With the advent of 4G, you're just as likely to be talking TO your car as talking from it. This is a concept known as the "Internet of Things," a world wide web of everyday items that will soon see our contact books cluttered with the email addresses of washing machines, toasters and microwave ovens (well, almost).

Some everyday items, like TiVo cable television boxes, are already hooked up to the internet, allowing users to program them remotely. It is predicted that most high-end electronic goods will soon be embedded with the ability to communicate via the internet.

Drivers will be able to defrost cars from the warmth of their bed. Fridges will tell you whether you need to buy more milk. Garden sprinklers will advise you whether the lawn needs a drink.

Such communications will flourish under 4G, as networks will offer the extra speed and capacity needed to cope with such an increase in electronic chatter.

Pros: Control every aspect of life from your mobile

Cons: Until the battery runs flat, leaving your home in digital disarray

Work, work, work

When the first BlackBerry handsets were unleashed on unsuspecting employees over the last decade they revolutionized the way many of us work.

Suddenly, we were dealing with company emails on the train, on the bus and in the bath. Thumbs suffered as people pounded out their replies on tiny QWERTY keypads. Work-life balances suffered as the lines between professional and personal time became blurred. Some relationships suffered as BlackBerrys were inevitably brought into marital beds.

These days most of us have adapted to carrying around a portal to the office in our pockets. We might check them obsessively, but we're no longer feverishly addicted to responding in real time.

The arrival of 4G could shake things up again. With a mobile network that offers broadband speeds and capacity, it in theory becomes possible to carry out all manner of online activity on the hoof.

Secure connections through which employees can access data-heavy company software become possible. As does downloading or uploading huge data files and video conferencing.

This will make life easier for workers whose job already takes them on the road. It will also unshackle many more from their desks.

But it could also lead to a tricky transition period as millions of us adapt to a new world in which almost every aspect of office life can be lugged around in our laptops.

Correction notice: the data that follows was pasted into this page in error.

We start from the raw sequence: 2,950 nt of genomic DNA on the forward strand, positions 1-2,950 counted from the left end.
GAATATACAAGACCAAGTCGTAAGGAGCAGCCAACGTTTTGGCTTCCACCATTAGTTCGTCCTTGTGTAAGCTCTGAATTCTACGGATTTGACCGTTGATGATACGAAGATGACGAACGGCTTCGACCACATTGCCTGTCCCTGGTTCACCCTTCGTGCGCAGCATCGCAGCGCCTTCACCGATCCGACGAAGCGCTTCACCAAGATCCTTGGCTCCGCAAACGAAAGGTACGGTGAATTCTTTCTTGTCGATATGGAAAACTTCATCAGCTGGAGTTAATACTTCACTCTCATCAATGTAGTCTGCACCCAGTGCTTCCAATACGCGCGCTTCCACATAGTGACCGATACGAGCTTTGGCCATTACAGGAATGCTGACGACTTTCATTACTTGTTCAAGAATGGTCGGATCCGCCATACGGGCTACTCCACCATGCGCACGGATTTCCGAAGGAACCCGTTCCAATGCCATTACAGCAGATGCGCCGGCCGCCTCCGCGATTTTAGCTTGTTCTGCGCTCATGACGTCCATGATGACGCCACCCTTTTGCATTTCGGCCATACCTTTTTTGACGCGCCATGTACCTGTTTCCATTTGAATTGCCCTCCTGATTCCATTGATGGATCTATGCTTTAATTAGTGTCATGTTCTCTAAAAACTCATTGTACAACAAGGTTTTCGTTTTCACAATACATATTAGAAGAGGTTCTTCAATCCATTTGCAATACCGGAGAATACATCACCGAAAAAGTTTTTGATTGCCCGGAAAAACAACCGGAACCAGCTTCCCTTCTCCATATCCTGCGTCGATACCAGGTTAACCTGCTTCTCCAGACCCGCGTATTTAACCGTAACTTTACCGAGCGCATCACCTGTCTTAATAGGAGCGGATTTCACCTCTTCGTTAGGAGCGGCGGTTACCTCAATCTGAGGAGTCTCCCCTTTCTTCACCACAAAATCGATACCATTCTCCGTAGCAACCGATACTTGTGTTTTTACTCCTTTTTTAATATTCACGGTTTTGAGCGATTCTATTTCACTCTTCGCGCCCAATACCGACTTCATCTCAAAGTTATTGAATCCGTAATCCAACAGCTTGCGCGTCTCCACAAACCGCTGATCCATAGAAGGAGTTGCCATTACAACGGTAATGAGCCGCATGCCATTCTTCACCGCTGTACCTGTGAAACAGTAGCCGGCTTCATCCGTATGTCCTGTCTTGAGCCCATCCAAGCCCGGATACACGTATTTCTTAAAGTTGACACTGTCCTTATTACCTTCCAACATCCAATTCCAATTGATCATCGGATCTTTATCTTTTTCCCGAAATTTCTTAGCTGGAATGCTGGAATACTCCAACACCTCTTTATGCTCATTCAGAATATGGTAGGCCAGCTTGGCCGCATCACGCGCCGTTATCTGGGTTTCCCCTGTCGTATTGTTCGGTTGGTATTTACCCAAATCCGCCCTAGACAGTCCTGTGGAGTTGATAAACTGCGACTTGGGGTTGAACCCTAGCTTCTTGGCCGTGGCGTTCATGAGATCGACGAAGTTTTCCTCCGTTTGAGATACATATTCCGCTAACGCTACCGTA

Pro: Being able to work on the beach

Work-life balances suffered as the lines between professional and personal time became blurred.

Con: Beach vacation ruined!

Play, play, play

Even as 4G keeps us connected more closely to our work, it will also plug us into our play.

Whether you enjoy listening to music or engaging in multi-player computer combat, 4G should make that a seamless mobile experience via delay-free access to cloud storage or gaming servers.

Pros: Mozart on the metro. Alien annihilation on the number 8 bus.

Cons: Work and play. Our phones now own us.

2G or not 2G

Whether we like it or not, 4G is the future of mobile telecommunications (at least until 5G comes along). Some people may insist that their old 1G or 2G handsets are all that they'll ever need, but sadly they must soon bow to the inevitable.

4G phone operators have been able to increase network speeds by accessing a broader spectrum of transmission frequencies. These are expensive, with operators often entering highly competitive government auctions to secure a slice of radio bandwidth.

As demand for 4G grows, networks will be looking to dedicate more frequencies to their coverage. This will eventually mean re-assigning the frequencies that currently support 1G and 2G devices.

And so, after decades of service, millions of old LCD-screened handsets will be forced to beep their last SMS.

Pros: Recycling of an obsolete network that had little left to offer

Cons: Ungr8ful, undignified nd 2 a fone srvic dat gave us a nu lngwij & hz coNectd millions of ppl Ovr d years. :-(